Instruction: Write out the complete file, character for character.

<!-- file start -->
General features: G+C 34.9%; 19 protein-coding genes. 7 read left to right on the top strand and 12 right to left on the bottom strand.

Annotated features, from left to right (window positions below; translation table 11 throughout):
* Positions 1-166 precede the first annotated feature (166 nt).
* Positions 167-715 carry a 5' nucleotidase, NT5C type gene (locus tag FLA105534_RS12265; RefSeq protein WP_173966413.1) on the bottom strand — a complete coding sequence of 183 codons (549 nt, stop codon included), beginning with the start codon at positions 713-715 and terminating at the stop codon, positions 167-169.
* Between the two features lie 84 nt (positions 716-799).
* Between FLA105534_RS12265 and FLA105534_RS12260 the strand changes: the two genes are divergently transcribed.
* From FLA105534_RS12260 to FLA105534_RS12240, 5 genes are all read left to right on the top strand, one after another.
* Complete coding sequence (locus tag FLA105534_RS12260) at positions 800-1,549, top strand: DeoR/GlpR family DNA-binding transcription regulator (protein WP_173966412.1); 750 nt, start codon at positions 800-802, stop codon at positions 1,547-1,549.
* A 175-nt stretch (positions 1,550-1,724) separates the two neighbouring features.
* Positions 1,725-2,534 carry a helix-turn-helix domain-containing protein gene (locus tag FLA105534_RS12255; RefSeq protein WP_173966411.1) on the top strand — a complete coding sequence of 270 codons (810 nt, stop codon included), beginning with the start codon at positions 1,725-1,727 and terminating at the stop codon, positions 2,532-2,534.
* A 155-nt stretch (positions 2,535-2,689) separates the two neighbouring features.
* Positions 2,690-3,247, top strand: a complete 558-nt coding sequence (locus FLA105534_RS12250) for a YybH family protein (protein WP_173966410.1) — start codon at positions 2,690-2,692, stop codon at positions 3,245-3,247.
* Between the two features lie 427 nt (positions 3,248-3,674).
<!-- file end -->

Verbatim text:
General features: G+C 34.9%; 19 protein-coding genes. 7 read left to right on the top strand and 12 right to left on the bottom strand.

Annotated features, from left to right (window positions below; translation table 11 throughout):
* Positions 1-166 precede the first annotated feature (166 nt).
* Positions 167-715 carry a 5' nucleotidase, NT5C type gene (locus tag FLA105534_RS12265; RefSeq protein WP_173966413.1) on the bottom strand — a complete coding sequence of 183 codons (549 nt, stop codon included), beginning with the start codon at positions 713-715 and terminating at the stop codon, positions 167-169.
* Between the two features lie 84 nt (positions 716-799).
* Between FLA105534_RS12265 and FLA105534_RS12260 the strand changes: the two genes are divergently transcribed.
* From FLA105534_RS12260 to FLA105534_RS12240, 5 genes are all read left to right on the top strand, one after another.
* Complete coding sequence (locus tag FLA105534_RS12260) at positions 800-1,549, top strand: DeoR/GlpR family DNA-binding transcription regulator (protein WP_173966412.1); 750 nt, start codon at positions 800-802, stop codon at positions 1,547-1,549.
* A 175-nt stretch (positions 1,550-1,724) separates the two neighbouring features.
* Positions 1,725-2,534 carry a helix-turn-helix domain-containing protein gene (locus tag FLA105534_RS12255; RefSeq protein WP_173966411.1) on the top strand — a complete coding sequence of 270 codons (810 nt, stop codon included), beginning with the start codon at positions 1,725-1,727 and terminating at the stop codon, positions 2,532-2,534.
* A 155-nt stretch (positions 2,535-2,689) separates the two neighbouring features.
* Positions 2,690-3,247, top strand: a complete 558-nt coding sequence (locus FLA105534_RS12250) for a YybH family protein (protein WP_173966410.1) — start codon at positions 2,690-2,692, stop codon at positions 3,245-3,247.
* Between the two features lie 427 nt (positions 3,248-3,674).